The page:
Maybe every other week our district would assemble, often outside on the grass, and bear testimony to each other. Many tears were shed as my fellow missionaries knew that God was at the head of our church, that Joseph Smith was a prophet, and that the Book of Mormon was true. Those were the core beliefs, and each of us was expected to witness of their truthfulness. No doubting allowed. I sat through these testimony sessions wondering if something was wrong with me because I couldn’t say I knew for certain these events were true. Unlike Joseph Smith, no angels had descended upon my bedroom at night. Neither god nor Christ had ever whispered in my ear that these doctrines were true. Some Mormon doctrines sounded realistic while others, such as Joseph digging up plates of gold, sounded more suspect. Why would god take the plates back and not leave them here for us to examine? Why was I being asked to believe the extraordinary claims of another man? It was all so confusing. Like my struggles learning German, I assumed that once I got to Germany, my testimony would flourish as I witnessed miracle after miracle. I believed I was on God’s errand. I was part of his army. Surely he would provide me with the same conviction and assurance he provided the rest of my district, wouldn’t he?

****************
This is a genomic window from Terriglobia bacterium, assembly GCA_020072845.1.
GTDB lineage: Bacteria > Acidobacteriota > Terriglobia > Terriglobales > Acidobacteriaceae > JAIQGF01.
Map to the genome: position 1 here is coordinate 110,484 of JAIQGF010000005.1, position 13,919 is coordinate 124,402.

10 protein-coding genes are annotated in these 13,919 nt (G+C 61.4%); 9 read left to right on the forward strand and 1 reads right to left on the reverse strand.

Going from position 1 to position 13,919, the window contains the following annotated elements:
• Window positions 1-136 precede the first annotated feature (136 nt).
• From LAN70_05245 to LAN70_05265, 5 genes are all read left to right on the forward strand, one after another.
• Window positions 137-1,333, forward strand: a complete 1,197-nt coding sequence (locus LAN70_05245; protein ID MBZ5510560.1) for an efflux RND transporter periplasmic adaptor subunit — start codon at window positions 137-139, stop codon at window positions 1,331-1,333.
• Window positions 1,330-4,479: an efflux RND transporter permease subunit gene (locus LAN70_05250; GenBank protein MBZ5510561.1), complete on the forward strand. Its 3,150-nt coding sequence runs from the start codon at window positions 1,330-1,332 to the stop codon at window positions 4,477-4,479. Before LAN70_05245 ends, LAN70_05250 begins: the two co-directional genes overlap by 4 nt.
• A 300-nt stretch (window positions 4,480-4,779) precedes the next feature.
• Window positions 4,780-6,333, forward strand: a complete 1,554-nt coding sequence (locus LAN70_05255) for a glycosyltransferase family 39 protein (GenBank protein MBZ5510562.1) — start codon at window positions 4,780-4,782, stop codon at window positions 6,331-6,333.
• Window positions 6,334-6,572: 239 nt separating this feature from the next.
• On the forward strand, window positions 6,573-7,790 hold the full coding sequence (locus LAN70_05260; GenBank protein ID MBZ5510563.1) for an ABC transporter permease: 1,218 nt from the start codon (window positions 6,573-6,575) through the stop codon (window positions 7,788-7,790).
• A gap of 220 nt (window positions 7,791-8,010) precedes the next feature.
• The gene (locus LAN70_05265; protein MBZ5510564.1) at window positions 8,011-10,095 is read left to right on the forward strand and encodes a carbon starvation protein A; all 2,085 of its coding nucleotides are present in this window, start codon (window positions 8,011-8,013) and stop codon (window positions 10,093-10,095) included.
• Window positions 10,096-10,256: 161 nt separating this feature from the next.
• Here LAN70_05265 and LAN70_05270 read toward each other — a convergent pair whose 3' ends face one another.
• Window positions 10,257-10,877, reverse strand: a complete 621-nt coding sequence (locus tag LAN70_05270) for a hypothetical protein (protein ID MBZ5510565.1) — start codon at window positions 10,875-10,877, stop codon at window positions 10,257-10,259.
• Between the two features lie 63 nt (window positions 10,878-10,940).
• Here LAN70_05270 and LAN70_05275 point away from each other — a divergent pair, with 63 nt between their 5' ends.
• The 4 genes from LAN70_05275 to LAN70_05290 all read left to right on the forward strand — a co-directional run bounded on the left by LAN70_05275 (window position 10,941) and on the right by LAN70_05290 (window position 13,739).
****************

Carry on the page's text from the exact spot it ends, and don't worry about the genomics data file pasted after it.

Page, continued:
A week before I flew to Germany, each missionary in my district stood up and said they knew this and that doctrine to be true, beyond a shadow of a doubt. I sat on the grass, contemplating what I should say. Did I know anything for certain? Was I less of a person because I had doubts? Why did everyone else seem so confident in their beliefs while I had questions? When it was my time, I stood and said I hoped that one day I could say I know what they know to be true, but that I couldn’t say that today. I sat down in silence, wondering if I’d been too honest. Nobody quite knew what to say to me that evening, although most tried to offer their support, telling me I’d eventually be able to say “I know”. But I felt I had been true to myself that evening.